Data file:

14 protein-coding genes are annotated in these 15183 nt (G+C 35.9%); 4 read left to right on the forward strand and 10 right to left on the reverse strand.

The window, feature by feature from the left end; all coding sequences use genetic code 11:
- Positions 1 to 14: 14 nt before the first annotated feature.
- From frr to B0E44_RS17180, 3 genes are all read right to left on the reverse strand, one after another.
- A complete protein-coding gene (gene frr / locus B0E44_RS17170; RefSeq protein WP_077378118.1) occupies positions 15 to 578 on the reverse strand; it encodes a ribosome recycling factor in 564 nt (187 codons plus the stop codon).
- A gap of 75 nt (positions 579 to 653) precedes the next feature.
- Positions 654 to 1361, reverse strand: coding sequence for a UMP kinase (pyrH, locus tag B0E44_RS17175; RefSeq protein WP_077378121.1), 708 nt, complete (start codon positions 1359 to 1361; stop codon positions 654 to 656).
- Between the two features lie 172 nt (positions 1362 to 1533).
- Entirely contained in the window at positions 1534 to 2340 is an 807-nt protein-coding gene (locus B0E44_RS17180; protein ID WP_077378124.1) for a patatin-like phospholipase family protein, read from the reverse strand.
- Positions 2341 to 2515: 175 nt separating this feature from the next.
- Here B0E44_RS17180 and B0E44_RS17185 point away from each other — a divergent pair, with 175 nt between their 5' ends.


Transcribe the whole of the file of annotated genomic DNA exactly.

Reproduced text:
14 protein-coding genes are annotated in these 15183 nt (G+C 35.9%); 4 read left to right on the forward strand and 10 right to left on the reverse strand.

The window, feature by feature from the left end; all coding sequences use genetic code 11:
- Positions 1 to 14: 14 nt before the first annotated feature.
- From frr to B0E44_RS17180, 3 genes are all read right to left on the reverse strand, one after another.
- A complete protein-coding gene (gene frr / locus B0E44_RS17170; RefSeq protein WP_077378118.1) occupies positions 15 to 578 on the reverse strand; it encodes a ribosome recycling factor in 564 nt (187 codons plus the stop codon).
- A gap of 75 nt (positions 579 to 653) precedes the next feature.
- Positions 654 to 1361, reverse strand: coding sequence for a UMP kinase (pyrH, locus tag B0E44_RS17175; RefSeq protein WP_077378121.1), 708 nt, complete (start codon positions 1359 to 1361; stop codon positions 654 to 656).
- Between the two features lie 172 nt (positions 1362 to 1533).
- Entirely contained in the window at positions 1534 to 2340 is an 807-nt protein-coding gene (locus B0E44_RS17180; protein ID WP_077378124.1) for a patatin-like phospholipase family protein, read from the reverse strand.
- Positions 2341 to 2515: 175 nt separating this feature from the next.
- Here B0E44_RS17180 and B0E44_RS17185 point away from each other — a divergent pair, with 175 nt between their 5' ends.